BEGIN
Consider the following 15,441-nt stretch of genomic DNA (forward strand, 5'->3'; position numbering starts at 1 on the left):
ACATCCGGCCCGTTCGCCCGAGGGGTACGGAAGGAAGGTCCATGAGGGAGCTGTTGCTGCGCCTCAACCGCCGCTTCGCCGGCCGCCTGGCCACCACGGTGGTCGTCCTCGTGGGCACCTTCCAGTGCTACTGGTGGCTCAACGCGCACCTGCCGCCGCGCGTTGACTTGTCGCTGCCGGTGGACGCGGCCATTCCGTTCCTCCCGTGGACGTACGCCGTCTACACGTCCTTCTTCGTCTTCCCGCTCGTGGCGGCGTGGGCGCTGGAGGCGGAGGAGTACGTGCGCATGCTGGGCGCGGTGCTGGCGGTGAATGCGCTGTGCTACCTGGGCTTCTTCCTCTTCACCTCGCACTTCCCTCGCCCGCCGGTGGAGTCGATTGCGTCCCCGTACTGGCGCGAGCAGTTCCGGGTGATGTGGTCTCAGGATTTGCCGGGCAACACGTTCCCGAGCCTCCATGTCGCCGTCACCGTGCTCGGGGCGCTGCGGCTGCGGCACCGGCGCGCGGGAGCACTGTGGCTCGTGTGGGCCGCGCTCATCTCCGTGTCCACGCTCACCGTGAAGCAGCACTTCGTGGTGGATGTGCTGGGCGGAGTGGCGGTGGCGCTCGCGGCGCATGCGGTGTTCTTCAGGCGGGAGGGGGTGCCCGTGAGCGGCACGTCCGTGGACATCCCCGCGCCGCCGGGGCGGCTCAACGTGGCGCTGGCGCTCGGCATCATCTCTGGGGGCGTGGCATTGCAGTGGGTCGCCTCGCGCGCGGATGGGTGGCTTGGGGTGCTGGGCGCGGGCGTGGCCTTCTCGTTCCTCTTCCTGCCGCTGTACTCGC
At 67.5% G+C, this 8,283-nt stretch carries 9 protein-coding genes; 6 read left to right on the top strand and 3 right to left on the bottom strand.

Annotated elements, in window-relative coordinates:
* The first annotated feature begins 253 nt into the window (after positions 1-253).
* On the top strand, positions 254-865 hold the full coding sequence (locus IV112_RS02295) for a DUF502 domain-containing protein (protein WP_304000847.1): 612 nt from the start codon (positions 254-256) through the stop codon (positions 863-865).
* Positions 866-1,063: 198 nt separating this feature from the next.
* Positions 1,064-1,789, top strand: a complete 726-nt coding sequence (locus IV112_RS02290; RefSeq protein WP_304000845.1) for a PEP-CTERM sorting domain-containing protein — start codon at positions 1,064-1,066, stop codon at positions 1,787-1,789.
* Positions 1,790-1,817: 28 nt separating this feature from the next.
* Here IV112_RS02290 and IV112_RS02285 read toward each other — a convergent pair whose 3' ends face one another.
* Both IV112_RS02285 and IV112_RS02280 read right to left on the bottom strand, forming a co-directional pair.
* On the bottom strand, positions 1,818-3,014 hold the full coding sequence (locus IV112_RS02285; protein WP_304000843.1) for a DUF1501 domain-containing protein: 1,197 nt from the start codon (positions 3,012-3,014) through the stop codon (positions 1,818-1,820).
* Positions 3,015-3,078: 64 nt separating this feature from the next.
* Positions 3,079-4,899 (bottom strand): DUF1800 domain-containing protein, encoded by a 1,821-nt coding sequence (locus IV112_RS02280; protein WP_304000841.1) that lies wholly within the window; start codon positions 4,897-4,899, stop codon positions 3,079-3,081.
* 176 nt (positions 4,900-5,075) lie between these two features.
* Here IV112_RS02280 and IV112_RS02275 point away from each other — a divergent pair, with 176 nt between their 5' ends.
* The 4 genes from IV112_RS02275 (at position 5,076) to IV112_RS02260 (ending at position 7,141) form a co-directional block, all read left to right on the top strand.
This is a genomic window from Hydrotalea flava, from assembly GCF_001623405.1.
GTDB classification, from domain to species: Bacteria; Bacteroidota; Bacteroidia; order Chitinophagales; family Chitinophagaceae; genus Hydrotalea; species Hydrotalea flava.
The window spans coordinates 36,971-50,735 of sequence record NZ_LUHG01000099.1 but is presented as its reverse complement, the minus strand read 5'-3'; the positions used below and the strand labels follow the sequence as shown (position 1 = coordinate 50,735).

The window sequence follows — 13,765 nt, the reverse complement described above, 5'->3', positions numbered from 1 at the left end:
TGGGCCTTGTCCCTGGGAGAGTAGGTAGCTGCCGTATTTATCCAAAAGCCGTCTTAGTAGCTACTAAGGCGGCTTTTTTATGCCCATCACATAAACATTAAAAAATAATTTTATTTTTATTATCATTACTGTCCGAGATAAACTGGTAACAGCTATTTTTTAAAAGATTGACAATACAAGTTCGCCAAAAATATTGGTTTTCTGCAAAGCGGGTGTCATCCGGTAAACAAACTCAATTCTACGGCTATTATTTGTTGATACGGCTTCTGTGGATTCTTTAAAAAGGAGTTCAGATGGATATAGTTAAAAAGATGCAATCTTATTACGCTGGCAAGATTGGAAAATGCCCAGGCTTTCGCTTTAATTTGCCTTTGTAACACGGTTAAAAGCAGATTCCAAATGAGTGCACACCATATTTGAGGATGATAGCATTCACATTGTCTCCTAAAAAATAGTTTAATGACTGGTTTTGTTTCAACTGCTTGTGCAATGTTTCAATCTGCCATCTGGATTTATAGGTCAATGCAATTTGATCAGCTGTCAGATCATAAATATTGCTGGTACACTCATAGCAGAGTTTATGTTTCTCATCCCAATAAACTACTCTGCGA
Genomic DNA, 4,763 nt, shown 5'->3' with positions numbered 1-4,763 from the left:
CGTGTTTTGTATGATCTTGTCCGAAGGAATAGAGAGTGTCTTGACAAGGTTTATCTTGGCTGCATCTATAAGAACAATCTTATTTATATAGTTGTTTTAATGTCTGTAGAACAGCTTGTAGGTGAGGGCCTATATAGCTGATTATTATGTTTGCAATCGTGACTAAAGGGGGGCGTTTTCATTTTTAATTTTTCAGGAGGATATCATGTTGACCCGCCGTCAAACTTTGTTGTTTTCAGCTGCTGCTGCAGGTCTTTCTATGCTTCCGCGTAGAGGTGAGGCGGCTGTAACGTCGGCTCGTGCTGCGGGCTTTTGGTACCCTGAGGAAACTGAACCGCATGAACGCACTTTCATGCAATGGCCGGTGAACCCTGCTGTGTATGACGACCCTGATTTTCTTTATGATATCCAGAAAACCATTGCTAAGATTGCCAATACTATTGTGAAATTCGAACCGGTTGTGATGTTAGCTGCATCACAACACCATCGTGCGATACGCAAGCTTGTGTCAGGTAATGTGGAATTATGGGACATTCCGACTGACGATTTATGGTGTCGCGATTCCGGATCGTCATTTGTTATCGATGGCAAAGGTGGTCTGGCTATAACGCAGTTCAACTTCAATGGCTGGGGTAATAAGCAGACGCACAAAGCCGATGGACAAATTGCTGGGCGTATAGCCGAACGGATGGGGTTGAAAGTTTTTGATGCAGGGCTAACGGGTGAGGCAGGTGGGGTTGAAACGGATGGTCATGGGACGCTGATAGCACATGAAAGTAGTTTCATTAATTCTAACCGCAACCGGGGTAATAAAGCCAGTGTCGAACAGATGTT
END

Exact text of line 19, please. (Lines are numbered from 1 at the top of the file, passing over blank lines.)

GTDB classification, from domain to species: Bacteria; Bacteroidota; Bacteroidia; order Chitinophagales; family Chitinophagaceae; genus Hydrotalea; species Hydrotalea flava.